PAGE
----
Across New Jersey, bias incidents among all groups — not just Asian American and Pacific Islanders — involving aggravated assault rose by 18% from 2019 to 2020. Incidents involving a tactic of intimidation rose by 7.5%, while terroristic threats skyrocketed by more than 103% from 32 reports in 2019 to 65 made in 2020.

The State Police report also detailed an increase in incidents targeting Black, Latino and LGBTQ communities, showing that incidents of harassment and discrimination rose for the second straight year. In 2020, New Jersey recorded 1,441 bias incidents, which was the highest total ever recorded and a 45% increase from 2019's total. 

But nothing stood out more than incidents involving harassment, as New Jersey saw an increase of more than 72% in this category — 421 in 2019 and then up to 726 incidents in 2020. Additionally, "other" forms of bias incidents, which includes desecration of venerated objects, significantly rose by more than 278%, from 34 to 129 this past year.

 For all race groups across New Jersey, simple assaults fell by about 4%, while bias incidents involving destruction, damage or vandalism to one's property fell by 3.5%, according to the annual report.


Stop Asian American Pacific Islander Hate (Stop AAPI Hate), a nonprofit organization in California, recorded 3,795 incidents of anti-Asian discrimination across the United States — a 26% increase from the prior year's 2,808 incidents. Some 42% of the incidents were reported by Chinese Americans.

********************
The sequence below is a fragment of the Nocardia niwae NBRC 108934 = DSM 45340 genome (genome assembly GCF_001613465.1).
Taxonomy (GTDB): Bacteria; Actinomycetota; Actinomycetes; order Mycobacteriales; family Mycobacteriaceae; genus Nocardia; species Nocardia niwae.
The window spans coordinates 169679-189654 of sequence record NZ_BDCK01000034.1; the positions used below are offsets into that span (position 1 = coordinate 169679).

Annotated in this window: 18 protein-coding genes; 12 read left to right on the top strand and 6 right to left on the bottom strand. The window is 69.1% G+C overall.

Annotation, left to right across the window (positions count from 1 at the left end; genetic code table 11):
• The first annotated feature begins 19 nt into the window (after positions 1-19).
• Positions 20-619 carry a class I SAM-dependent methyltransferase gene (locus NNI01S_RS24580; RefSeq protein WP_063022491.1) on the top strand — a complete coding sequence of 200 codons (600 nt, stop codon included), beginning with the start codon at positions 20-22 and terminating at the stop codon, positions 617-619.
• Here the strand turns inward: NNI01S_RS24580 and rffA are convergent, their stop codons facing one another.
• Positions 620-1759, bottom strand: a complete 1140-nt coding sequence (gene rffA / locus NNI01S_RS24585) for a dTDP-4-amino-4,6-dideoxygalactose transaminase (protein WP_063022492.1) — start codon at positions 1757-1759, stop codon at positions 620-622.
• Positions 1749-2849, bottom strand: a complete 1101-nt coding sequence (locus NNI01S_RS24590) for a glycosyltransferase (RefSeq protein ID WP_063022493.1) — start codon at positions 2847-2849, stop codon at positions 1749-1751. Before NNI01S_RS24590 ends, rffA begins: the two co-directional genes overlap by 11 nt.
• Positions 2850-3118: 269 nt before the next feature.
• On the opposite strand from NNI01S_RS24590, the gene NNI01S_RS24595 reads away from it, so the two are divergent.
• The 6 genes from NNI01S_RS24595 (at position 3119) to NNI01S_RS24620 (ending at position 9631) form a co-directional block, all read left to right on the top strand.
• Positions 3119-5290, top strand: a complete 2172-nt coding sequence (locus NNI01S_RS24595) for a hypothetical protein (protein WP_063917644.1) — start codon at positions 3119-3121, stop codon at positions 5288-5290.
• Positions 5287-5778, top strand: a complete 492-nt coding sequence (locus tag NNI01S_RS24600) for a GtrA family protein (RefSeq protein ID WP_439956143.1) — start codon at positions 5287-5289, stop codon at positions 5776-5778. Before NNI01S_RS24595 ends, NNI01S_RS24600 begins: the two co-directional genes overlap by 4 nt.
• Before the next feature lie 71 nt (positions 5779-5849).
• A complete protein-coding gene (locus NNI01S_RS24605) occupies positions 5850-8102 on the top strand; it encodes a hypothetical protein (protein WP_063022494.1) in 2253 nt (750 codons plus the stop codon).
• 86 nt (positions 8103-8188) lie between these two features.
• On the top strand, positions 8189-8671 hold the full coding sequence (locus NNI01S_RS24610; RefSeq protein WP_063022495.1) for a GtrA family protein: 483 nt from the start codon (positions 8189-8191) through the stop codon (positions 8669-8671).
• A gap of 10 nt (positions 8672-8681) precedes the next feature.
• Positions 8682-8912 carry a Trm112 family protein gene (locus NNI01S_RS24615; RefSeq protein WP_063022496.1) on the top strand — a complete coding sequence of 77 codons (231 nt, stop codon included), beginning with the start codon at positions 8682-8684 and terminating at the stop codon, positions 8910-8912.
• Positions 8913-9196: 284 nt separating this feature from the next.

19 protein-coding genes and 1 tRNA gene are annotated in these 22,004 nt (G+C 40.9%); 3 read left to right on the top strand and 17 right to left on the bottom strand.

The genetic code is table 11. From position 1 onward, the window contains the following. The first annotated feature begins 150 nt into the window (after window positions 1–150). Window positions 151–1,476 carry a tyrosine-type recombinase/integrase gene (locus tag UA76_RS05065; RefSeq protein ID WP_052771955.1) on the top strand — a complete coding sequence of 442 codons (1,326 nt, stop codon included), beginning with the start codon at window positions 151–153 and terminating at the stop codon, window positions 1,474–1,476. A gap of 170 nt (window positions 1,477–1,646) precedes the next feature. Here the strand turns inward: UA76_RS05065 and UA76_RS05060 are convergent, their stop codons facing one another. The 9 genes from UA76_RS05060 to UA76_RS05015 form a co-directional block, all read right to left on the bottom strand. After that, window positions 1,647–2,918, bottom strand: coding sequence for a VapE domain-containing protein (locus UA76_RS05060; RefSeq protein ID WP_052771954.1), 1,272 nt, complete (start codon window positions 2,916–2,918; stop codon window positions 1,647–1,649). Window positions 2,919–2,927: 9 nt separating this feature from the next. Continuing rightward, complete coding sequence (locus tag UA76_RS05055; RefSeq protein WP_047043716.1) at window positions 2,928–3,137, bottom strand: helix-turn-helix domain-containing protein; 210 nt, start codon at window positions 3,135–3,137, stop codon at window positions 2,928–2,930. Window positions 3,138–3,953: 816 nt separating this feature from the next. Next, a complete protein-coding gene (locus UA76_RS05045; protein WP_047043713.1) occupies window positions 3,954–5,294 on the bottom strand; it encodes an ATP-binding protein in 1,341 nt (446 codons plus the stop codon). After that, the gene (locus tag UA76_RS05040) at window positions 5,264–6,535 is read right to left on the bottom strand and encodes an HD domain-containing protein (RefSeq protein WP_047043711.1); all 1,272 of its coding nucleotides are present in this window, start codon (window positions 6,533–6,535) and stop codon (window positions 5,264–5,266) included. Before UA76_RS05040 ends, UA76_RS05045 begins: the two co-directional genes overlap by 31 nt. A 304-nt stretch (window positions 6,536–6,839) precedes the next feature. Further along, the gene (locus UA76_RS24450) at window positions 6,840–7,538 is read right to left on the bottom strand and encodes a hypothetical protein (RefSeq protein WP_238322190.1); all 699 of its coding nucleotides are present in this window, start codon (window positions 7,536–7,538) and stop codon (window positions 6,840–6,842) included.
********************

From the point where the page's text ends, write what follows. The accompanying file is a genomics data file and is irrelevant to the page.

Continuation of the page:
New York, New Jersey and Pennsylvania were all in the top 10 for most reported incidents, the group's data showed. Between March 19, 2020, through Feb. 28 of this year, shows that more than 500 incidents took place so far.

Below is a breakdown of the top 10 states with highest number of bias incidents against Asian Americans over the past year, according to Stop AAPI Hate's report:

  • California: 1,691
  • New York: 517
  • Washington: 158
  • Texas: 103
  • Pennsylvania: 97
  • Massachusetts: 96
  • Illinois: 92
  • Florida: 59
  • New Jersey: 59
  • Maryland: 51


The most common types of discrimination involved harassment and shunning, which made up 68%   and 20.5% of the group's reports.

Physical assault was the third-most common category, making up 11% of the total incidents across the country. A quarter of the incidents took place on public streets, while a third of the incidents occurred at businesses.

"I think the (COVID-19) pandemic and, the discrimination that we've seen, has been pouring gasoline on the fire over the last year," Kim said. "It's disturbing and I truly also believe that these numbers do not reflect the totality of what is going on." 

COVID-19's impact

Asian history experts say the issue of harassment is nothing new for the Asian community, as a majority have dealt with discrimination for decades. But there have been several high-profile incidents, such as the recent shootings in Atlanta-area spas on March 16, in which six of the eight victims were Asian women, that have played a large part in highlighting the issue.